Terrelle Pryor Leaves Ohio State As Scandal Brews

Written June 8th, 2011 by MaliBuckeye

We wrote on Tuesday about former three time Academic All Conference QB Terrelle Pryor’s decision to end his career at Ohio State, a move that was a surprise of sorts to many Buckeye fans.

Certainly, there were reasons to speculate that he’d played his last in the Scarlet and Grey, but given his legal team’s remarks last week that he was planning on completing the season, it seemed strange for this move at this time.  Particularly given the NFL lockout, his recent evaluation, and his recovery from off-season surgery.

Innocent autograph, or Bigger problem?

Late Tuesday night, news broke that may have answered the “Why Now?” question. First, ESPN reported via Outside the Lines that a former friend of Pryor’s has stated that Terrelle received between $2ok and $40k during his tenure with the Buckeyes by signing memorabilia for free-lance photographer Dennis Talbott.

The former friend, who is identified only as someone who was with Pryor every day until they had a falling out, saw Talbott provide Pryor with merchandise and with cash and checks.  In addition, this source has indicated that Pryor’s celebrity resulted in his receiving numerous loaner cars and free tattoos (reinforcing earlier concerns), as well as free meals and preferential treatment at various Columbus area establishments.

Pryor’s lawyer stated adamantly that his client did none of the things alleged in the report, which went on to describe Pryor’s purchasing habits and verified expenditures on some “lavish” items including those from Gucci.

ESPN also reported that the parent of a former player was aware of Talbott’s “generosity”, stating that

he saw Talbott provide what he called “stacks of money” to active Buckeye players, including a player now in the NFL.

Talbott denied these allegations to ESPN, and said that his only direct connection with Ohio State was to set up signing opportunities for players who had graduated. He also denied receiving tickets for Buckeye games, but will-lists indicated that he and his wife were both at numerous games on behalf of a player throughout 2008.

To complicate matter, Brooks is reporting that the connection may have deeper implications for Ohio State. Talbott allegedly had a signed Pryor helmet on his eBay memorabilia marketplace as of early this evening, and checks from Talbott were allegedly seen as a part of deposits Terrelle was making into his account. On this matter, I’m not sure how that might be provable; but I’m confident that we’ll find out at some juncture.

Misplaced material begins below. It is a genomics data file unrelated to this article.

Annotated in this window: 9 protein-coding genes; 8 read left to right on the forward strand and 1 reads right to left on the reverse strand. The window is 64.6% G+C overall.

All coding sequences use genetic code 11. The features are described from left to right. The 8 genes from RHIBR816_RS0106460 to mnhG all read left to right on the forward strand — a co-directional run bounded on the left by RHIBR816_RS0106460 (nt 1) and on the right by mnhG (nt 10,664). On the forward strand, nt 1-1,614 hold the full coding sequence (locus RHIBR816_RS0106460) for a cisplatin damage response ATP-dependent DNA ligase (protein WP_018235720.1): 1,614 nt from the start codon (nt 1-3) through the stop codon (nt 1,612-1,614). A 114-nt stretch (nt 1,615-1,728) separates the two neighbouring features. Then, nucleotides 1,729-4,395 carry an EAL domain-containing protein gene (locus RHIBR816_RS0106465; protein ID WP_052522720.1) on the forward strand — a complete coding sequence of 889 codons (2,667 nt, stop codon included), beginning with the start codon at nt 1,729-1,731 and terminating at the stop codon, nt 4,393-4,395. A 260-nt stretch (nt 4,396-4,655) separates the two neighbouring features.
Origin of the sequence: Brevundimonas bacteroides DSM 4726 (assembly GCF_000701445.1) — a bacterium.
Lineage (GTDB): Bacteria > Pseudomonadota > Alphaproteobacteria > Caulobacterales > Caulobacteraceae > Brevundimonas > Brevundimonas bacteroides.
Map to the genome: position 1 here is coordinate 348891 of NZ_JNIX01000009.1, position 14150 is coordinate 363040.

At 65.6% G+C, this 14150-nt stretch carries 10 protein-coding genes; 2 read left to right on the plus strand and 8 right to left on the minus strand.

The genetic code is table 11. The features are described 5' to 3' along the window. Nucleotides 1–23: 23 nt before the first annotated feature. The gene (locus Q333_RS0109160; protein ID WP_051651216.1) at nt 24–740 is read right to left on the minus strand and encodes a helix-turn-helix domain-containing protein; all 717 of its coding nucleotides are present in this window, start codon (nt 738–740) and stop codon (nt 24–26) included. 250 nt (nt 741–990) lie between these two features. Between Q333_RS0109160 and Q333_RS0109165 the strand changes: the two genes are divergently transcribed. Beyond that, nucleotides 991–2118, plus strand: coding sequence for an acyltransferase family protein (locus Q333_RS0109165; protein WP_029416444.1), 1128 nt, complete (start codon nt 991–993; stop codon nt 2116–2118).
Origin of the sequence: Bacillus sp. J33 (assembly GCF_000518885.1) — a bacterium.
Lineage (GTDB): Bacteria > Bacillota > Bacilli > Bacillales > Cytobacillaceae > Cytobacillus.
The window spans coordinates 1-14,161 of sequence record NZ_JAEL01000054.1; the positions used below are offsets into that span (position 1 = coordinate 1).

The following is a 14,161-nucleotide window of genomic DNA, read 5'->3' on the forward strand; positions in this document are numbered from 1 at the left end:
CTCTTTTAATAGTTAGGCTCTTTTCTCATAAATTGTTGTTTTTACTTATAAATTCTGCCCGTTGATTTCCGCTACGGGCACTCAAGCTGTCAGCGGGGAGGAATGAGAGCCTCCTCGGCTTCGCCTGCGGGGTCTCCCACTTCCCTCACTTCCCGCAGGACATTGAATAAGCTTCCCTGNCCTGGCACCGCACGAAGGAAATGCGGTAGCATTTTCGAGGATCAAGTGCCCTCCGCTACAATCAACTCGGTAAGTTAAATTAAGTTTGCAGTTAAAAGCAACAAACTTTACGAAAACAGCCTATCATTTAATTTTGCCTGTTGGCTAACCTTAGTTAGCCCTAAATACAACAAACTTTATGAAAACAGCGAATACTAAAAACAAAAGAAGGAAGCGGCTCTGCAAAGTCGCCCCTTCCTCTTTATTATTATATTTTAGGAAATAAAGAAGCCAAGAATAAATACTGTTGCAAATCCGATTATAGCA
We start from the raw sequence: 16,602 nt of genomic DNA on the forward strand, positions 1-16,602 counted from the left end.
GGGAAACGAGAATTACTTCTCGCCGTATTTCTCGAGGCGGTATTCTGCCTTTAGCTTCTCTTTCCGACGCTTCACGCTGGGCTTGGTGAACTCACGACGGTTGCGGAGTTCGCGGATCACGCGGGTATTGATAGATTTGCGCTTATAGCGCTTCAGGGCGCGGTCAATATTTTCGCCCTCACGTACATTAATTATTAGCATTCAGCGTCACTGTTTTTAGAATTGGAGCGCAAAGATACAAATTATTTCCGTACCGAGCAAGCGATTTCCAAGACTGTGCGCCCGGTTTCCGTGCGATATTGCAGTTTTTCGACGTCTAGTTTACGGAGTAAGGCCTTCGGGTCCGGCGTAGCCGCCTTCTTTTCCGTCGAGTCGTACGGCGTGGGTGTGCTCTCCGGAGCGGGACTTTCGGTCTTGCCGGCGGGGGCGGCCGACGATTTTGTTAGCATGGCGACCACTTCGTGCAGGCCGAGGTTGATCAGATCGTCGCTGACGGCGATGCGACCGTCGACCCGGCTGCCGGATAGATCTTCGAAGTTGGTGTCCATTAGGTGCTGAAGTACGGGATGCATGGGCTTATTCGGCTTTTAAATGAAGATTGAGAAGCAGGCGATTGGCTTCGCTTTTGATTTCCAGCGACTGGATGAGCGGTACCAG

Additionally, according to Brook’s sources, Ohio State was recently sighted for these payments- if so, his departure this morning would make a bit more sense. As a reminder, only student athletes currently involved in the program are required to talk to the NCAA as a part of ongoing investigations. Pryor’s departure, either of his own choosing or at the encouragement of the University, takes away any leverage that the NCAA Committee on Infractions might have on him, although the investigation into his time in Columbus would certainly continue.

Most troubling for me, though, is Brook’s statement that

Midway through the 2010 football season, Talbott was ordered by Ohio State officials to completely disassociate himself from the program. That move by the OSU athletic administration may indicate that members of the school’s athletic department knew of Pryor’s activities involving Talbott long before the NCAA recently discovered the payment paper trail from Talbott to the former Buckeye quarterback.

While this does show that the University was trying to address any concerns or rumors around Talbott, it may also be problematic for Ohio State in the long run. First, if the concerns were such that there may have been previous violations that were not reported to the NCAA (with Pryor, as Brooks alleges, or with other Ohio State athletes), then it begins to look more and more like either a deliberate cover up or a set of circumstances which indicate inadequate coverage by the University.

Second, although the timeline on this matter has yet to be revealed, if Brooks is accurate that this was discovered by the NCAA and not self reported by the University. it would be the first time during this process that this was the case. One aspect that the University and Ohio State fans (your author included) have held some hope in was that the University was and is being aggressive in trying to address these issues.

Should this not be the case, it may be a difficult set of conversations in Indianapolis in August and beyond.

Yesterday, I wrote-

Do I believe that there’s a larger problem? Not really, for all the reasons that we’ve already said … up. But do I believe that there may be more things to find? Certainly- when you look as closely as the media and University are in the midst of doing you can’t be surprised what is found.

I reserve the right to change my opinion on that first question as this moves on. However, I still think that this process, as painful as it may be, is better than living in denial that there aren’t some things that need correcting.

Comment On Article